This actually refers to an assembly. The voice coil itself is assembled onto a voice coil former; a cylinder made of various materials. We generally prefer aluminium alloy to keep moving weight to a minimum and because it does an excellent job of conducting heat away from the voice coil and the specialized glues (we specify 600-degree glues that are expensive) used to keep the voice coil permanently attached. This cylinder, with a coil of litz (an extremely tough, non-conductive coating that allows the coil to act like a coil by not short circuiting) coated copper wound around, it moves back and forth in a tight air gap capped at either end by a front (North) or rear (South) pole piece. All of this is energized by the permanent magnet, which in turn is driven by the powerful amplifiers we use to deliver the electrical signal that arrives from our amplifiers and defines either music or theatre.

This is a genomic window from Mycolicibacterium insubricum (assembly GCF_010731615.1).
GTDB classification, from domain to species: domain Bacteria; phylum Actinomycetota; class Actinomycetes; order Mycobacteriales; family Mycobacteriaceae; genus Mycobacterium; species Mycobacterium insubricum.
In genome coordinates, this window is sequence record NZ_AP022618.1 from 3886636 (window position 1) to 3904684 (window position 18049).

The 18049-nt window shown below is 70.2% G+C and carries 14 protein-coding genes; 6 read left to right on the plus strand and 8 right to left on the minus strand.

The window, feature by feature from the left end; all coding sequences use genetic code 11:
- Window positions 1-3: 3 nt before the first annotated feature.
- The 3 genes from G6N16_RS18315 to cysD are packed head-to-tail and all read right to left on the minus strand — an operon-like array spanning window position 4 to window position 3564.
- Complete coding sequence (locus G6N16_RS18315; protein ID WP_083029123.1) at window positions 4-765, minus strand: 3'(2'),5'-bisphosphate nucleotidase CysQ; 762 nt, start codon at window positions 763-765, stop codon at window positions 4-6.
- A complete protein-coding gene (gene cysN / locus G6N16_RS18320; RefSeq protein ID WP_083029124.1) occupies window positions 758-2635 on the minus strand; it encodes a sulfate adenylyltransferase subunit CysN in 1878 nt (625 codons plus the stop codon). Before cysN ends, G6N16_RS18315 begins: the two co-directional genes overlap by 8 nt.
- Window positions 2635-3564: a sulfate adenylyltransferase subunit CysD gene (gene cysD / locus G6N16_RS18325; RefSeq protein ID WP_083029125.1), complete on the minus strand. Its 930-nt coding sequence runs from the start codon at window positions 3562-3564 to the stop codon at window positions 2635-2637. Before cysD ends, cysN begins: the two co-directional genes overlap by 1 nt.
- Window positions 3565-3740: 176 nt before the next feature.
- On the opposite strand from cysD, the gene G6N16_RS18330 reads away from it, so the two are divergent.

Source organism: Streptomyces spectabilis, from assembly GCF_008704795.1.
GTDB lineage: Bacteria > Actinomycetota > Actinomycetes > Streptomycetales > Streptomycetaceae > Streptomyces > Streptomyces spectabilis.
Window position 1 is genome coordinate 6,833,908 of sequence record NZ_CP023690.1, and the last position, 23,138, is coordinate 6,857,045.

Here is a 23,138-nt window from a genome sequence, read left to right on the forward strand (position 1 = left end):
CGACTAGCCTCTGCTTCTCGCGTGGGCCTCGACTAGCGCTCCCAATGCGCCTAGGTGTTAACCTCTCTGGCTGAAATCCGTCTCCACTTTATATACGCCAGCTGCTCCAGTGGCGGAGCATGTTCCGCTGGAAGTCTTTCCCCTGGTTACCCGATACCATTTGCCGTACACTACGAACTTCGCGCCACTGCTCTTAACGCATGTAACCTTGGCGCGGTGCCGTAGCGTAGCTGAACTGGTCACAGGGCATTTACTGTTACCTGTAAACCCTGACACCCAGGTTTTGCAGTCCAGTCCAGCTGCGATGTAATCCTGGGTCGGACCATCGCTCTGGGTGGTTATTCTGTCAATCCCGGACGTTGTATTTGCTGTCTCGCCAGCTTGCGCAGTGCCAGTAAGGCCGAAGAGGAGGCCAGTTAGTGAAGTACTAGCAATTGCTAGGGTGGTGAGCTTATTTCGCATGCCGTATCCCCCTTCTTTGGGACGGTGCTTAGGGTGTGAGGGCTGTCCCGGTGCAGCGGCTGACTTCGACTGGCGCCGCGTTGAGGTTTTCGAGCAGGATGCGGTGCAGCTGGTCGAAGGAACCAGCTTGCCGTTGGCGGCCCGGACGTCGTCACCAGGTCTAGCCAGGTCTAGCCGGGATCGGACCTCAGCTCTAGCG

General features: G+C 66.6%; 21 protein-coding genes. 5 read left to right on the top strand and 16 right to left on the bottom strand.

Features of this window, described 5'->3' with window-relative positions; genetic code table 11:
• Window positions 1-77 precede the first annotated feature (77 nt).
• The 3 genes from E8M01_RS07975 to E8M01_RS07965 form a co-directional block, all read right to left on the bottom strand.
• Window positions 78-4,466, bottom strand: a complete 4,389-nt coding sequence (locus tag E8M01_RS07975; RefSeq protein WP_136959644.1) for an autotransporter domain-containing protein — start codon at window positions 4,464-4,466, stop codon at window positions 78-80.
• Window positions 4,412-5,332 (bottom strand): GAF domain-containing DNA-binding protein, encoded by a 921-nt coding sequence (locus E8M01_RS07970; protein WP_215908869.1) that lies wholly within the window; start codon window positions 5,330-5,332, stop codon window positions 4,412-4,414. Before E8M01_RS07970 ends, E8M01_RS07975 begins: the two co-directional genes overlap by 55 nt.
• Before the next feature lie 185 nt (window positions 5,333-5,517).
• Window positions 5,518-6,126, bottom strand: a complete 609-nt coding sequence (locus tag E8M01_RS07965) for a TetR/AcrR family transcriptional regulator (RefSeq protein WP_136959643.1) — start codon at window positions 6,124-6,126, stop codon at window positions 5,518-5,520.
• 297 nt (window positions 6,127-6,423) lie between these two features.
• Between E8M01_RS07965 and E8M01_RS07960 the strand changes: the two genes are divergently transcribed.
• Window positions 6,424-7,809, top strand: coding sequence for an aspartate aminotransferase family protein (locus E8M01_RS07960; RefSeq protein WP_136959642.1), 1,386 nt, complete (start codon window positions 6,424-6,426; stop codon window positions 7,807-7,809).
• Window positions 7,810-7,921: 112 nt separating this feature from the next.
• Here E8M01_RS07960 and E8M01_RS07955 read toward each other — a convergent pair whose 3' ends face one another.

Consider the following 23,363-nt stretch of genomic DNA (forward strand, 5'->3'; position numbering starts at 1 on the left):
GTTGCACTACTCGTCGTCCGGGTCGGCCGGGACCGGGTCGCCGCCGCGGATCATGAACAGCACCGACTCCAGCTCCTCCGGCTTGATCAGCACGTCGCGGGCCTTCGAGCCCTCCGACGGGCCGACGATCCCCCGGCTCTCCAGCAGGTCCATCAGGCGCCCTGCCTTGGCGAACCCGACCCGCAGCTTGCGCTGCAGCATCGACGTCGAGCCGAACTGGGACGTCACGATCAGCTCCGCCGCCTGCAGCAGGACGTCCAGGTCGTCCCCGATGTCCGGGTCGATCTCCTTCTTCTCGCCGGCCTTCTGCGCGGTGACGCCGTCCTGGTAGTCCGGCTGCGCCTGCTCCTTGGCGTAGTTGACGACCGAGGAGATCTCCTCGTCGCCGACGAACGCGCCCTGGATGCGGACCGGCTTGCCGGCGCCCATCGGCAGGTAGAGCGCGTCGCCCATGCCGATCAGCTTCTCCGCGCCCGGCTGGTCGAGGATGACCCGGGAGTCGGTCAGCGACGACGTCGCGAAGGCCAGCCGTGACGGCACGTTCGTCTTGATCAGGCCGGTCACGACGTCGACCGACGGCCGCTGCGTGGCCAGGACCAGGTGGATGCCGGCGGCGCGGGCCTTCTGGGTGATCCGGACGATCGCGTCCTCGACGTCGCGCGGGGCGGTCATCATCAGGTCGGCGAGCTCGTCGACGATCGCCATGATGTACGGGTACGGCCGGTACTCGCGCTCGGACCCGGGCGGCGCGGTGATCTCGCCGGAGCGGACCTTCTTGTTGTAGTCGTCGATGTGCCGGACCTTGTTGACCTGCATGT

We hope this sequence of descriptions and definitions helps new readers and listeners better understand the mechanical process taking place within subwoofers in general, with a few tips specific to how we treat these various elements necessary in producing state of the art sub bass. What distinguishes our approach to the art of making subwoofers, is that where most manufacturers treat this more like an American pickup truck (a not entirely unreasonable approach given that the forces and demands of ultra-low bass require much beefier construction techniques), we approach the task more like a Porsche Cayenne Turbo Coupe. Still a brutally strong device, both Porsche and REL effect speed far outpacing the state of each art form; producing subtlety and fantastic dynamics via similar attention to the reduction of unnecessary moving mass and careful tuning by very experienced teams skilled at reaching to the core performance necessary for a discerning audience looking to reach farther into the performance.